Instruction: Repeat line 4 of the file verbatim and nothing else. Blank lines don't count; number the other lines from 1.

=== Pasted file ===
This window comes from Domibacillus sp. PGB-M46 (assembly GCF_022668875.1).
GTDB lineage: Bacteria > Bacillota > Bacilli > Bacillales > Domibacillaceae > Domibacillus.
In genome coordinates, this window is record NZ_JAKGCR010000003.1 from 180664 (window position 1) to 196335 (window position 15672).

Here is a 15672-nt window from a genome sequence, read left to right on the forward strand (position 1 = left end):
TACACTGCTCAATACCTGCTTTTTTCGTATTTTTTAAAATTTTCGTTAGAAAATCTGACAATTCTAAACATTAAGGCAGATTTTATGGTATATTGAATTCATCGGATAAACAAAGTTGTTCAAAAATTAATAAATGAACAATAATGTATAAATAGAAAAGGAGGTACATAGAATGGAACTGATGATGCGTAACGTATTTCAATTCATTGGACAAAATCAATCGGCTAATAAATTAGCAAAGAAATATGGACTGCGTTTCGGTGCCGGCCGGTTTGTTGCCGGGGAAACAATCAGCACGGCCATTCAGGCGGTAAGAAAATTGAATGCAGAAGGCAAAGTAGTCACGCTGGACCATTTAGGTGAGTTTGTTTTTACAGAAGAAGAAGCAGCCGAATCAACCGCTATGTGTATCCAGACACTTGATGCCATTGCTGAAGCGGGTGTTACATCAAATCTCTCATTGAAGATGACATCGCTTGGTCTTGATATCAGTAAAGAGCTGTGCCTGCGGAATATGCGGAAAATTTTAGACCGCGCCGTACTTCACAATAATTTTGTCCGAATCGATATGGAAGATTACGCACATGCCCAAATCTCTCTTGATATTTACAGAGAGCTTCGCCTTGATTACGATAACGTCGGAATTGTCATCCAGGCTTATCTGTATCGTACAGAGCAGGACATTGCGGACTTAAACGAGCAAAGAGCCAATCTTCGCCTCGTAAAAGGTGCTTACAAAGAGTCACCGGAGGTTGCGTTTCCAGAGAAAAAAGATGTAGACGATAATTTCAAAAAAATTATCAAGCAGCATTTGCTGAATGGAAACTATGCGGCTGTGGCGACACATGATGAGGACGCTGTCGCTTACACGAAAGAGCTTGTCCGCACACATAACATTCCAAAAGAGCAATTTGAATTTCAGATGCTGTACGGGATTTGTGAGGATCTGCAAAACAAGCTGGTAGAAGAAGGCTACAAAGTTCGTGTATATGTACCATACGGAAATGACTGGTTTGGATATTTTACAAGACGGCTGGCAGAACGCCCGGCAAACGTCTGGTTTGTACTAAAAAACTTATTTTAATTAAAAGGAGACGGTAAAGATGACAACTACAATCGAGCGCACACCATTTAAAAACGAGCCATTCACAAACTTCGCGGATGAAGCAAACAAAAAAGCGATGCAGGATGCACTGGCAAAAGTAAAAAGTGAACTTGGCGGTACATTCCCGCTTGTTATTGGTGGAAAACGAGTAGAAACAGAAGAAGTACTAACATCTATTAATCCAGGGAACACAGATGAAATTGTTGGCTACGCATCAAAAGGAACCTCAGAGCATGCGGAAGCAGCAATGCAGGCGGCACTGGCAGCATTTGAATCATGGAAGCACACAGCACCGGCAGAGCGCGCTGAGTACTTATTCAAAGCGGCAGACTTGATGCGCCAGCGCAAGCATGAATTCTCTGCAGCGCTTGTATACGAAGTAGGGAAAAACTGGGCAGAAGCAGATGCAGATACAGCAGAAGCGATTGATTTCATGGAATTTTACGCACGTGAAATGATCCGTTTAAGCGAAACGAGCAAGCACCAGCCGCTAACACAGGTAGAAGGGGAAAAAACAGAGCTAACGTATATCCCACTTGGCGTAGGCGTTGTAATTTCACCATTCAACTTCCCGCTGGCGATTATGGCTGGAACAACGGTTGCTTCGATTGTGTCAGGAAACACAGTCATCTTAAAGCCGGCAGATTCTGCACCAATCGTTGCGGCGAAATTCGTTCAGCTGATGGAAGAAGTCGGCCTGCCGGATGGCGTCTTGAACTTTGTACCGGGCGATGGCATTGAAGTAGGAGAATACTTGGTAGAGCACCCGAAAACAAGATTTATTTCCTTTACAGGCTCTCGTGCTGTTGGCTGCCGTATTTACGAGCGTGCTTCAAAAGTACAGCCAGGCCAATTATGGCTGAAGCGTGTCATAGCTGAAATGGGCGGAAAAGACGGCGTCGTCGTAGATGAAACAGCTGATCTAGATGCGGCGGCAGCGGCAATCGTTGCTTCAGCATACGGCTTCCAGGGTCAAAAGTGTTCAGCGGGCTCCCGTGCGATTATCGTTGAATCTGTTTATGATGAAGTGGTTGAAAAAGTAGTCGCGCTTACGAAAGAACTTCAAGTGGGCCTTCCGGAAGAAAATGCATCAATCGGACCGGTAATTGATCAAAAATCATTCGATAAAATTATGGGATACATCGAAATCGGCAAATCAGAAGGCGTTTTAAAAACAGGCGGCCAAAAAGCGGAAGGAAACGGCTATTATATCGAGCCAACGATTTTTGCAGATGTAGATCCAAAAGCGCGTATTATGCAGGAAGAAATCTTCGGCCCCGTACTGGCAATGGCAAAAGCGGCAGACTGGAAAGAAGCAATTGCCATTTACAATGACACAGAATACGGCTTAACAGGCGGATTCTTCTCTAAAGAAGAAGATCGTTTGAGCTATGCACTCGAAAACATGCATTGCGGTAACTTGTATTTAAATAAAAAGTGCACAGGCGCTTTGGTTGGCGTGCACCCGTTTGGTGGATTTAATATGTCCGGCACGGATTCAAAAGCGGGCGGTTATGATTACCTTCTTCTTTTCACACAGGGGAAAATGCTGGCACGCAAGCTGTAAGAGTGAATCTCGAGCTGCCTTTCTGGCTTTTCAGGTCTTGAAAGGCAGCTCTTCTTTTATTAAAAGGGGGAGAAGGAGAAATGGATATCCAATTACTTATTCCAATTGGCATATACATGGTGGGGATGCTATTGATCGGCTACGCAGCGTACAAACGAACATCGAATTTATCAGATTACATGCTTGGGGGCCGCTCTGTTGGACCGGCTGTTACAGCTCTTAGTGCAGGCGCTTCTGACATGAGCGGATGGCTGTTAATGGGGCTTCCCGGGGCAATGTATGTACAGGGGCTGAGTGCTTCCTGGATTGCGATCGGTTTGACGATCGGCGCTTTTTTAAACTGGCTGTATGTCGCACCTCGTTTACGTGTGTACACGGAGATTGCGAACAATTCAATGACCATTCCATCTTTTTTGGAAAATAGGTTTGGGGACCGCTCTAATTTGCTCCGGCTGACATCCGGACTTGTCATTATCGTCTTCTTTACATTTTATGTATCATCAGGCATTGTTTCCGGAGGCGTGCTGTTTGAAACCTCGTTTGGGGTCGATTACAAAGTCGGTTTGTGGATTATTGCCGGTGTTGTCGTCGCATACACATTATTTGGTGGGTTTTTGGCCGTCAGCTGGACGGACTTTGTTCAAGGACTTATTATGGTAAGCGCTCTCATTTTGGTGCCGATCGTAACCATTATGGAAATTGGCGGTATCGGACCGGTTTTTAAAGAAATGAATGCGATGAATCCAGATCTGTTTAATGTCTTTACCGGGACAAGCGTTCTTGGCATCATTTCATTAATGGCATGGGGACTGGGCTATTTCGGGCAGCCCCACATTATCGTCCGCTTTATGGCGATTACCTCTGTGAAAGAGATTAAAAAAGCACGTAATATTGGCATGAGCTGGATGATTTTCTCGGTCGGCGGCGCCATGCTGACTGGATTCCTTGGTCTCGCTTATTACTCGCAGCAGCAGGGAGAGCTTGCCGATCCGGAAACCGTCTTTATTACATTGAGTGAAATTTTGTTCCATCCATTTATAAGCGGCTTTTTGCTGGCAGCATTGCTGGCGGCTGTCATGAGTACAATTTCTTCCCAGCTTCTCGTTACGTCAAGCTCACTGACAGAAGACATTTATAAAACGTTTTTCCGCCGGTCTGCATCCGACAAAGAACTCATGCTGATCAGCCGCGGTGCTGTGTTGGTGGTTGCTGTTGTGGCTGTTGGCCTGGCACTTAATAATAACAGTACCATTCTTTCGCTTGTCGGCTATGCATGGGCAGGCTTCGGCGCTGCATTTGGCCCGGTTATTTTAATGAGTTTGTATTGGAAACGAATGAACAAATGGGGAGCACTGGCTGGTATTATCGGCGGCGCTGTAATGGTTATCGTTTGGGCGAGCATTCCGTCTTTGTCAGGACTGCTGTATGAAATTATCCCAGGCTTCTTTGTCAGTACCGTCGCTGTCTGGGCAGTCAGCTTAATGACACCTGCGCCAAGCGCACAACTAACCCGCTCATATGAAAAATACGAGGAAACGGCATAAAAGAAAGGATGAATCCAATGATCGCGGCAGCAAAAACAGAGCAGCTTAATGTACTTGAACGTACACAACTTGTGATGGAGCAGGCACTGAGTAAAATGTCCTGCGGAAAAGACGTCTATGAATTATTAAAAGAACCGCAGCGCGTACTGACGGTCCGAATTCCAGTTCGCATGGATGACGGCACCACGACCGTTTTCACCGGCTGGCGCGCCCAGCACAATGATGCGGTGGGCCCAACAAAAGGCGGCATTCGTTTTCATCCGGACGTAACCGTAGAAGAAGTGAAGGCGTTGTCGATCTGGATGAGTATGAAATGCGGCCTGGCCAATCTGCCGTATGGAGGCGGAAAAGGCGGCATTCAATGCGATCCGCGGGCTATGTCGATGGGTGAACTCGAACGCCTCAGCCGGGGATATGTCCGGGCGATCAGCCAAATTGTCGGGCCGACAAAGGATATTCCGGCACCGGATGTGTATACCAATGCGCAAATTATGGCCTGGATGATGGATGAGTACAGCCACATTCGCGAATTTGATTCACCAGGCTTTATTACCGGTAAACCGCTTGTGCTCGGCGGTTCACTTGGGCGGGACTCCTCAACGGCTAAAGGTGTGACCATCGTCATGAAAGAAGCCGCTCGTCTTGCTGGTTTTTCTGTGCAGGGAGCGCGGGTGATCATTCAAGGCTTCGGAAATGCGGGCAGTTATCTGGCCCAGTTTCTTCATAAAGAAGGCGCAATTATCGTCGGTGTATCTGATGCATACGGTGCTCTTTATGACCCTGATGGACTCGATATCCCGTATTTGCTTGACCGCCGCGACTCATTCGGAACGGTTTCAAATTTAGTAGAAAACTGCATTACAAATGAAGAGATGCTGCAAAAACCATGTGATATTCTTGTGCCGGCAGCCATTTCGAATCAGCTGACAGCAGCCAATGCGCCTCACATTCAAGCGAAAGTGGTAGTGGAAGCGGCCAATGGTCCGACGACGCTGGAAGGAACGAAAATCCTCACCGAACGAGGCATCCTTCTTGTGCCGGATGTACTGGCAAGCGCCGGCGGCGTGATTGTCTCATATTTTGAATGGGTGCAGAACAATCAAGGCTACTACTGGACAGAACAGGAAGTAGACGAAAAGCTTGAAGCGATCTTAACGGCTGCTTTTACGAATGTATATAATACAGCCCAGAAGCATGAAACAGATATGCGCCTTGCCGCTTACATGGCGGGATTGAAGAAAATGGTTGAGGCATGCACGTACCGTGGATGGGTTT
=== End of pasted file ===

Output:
Here is a 15672-nt window from a genome sequence, read left to right on the forward strand (position 1 = left end):